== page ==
You can customize clothing, jewelry and automobiles, so why not a portfolio?
That's the idea behind direct indexing, which allows investors to purchase the stocks of an index rather than a mutual fund or exchange-traded fund.
Once reserved for the ultra-wealthy, the strategy is now hitting the mainstream, with Vanguard, BlackRock, Morgan Stanley and others building out offerings to help people personalize their positions based on risk profile, environmental, social and governance considerations, and other factors.
"Think of it like self-driving money," Patrick O'Shaughnessy, whose firm runs a platform called Canvas that enables customized investing, told CNBC's "ETF Edge" on Monday.
"You set the conditions ... for your own personal index and from that point forward, the firm manages the trading, whether that's tax-loss harvesting, complying with some custom request that you have, etc.," he said. "To the advisor and eventually to the end investor, it'll feel like just the next generation of any technology, just like using Stitch Fix for customized clothing or ... building a Tesla online."
Investors are using direct indexing in a range of ways including to capture tax benefits, reduce positions in stocks or industries tied to their professional work, or make ESG-related adjustments, O'Shaughnessy said.
Though only 20% of Canvas accounts are ESG-conscious, they run the gamut when it comes to exclusions, with many cutting exposure to carbon-emitting names and at least one ruling against positions in companies that produce sugary drinks, he said.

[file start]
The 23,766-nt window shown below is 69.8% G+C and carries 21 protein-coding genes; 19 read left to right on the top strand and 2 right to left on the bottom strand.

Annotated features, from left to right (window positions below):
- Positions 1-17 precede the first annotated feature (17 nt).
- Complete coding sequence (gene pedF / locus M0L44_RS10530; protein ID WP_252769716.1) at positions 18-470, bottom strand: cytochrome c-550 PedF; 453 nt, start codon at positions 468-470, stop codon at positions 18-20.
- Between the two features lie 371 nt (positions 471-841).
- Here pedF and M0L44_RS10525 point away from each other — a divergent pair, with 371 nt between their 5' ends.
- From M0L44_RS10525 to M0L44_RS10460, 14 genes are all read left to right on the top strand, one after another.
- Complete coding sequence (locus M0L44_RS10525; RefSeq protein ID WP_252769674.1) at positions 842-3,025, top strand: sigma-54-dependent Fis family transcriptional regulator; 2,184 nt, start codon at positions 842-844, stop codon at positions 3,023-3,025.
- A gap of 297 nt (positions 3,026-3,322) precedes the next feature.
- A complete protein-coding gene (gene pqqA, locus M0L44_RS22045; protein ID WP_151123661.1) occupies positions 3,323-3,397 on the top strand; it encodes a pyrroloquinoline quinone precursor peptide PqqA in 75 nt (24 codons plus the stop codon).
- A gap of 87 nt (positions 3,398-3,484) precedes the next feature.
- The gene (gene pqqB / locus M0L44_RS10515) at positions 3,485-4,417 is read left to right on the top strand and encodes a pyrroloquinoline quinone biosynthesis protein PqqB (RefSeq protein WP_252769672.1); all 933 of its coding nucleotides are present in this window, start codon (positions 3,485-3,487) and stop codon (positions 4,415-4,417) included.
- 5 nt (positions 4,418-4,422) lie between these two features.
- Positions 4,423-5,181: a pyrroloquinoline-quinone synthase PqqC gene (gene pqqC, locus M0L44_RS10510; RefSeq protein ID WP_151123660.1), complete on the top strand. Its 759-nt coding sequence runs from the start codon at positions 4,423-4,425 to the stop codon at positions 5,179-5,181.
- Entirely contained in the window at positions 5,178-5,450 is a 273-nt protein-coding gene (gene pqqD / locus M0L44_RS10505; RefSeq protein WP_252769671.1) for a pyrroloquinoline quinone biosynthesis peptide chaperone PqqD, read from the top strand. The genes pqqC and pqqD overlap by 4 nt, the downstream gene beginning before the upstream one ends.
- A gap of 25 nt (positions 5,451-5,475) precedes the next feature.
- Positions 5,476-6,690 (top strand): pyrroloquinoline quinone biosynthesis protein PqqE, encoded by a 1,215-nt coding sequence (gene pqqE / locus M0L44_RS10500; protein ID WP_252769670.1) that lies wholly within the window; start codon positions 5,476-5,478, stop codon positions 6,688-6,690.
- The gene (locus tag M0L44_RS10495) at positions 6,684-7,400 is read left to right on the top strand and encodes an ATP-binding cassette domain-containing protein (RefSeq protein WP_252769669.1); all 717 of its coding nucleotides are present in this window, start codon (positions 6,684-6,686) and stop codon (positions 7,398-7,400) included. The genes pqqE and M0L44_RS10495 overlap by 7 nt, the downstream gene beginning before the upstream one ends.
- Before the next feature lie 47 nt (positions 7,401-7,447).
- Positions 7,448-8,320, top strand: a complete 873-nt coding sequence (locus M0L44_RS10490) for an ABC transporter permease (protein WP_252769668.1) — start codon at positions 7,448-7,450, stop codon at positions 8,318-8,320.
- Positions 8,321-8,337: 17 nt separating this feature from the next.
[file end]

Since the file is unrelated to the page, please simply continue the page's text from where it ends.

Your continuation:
"The demand is there for people to have their own strategy built just for them based on their circumstances and their preferences," the O'Shaughnessy Asset Management CEO, principal and portfolio manager said.
"When we give people these tools in a custom index platform or a direct index platform, about 80% of them completely customize their strategy. So, I think this is where the world is going. Technology allows this to happen. Better to own the stocks directly and unlock the benefits of doing so versus own them indirectly through an ETF."
Though customizable separately managed accounts have been available to high net worth investors since the 1950s, this newfound accessibility could make for a major shift in the way the mass market invests, Dave Nadig, chief investment officer and director of research at ETF Trends, said in the same interview.
Importantly, the fees can't get much higher, Nadig said. Though direct indexing can't yet compete with ETFs charging 3 basis points for their strategies, providers can "absolutely" charge 20 to 40 basis points for the strategy, which is still a relatively competitive fee, he said.
"I think it's a bit inevitable that we're going to get to this more customized way of approaching investments," Nadig said. "Being able to manage precisely to your needs really does matter in the long term."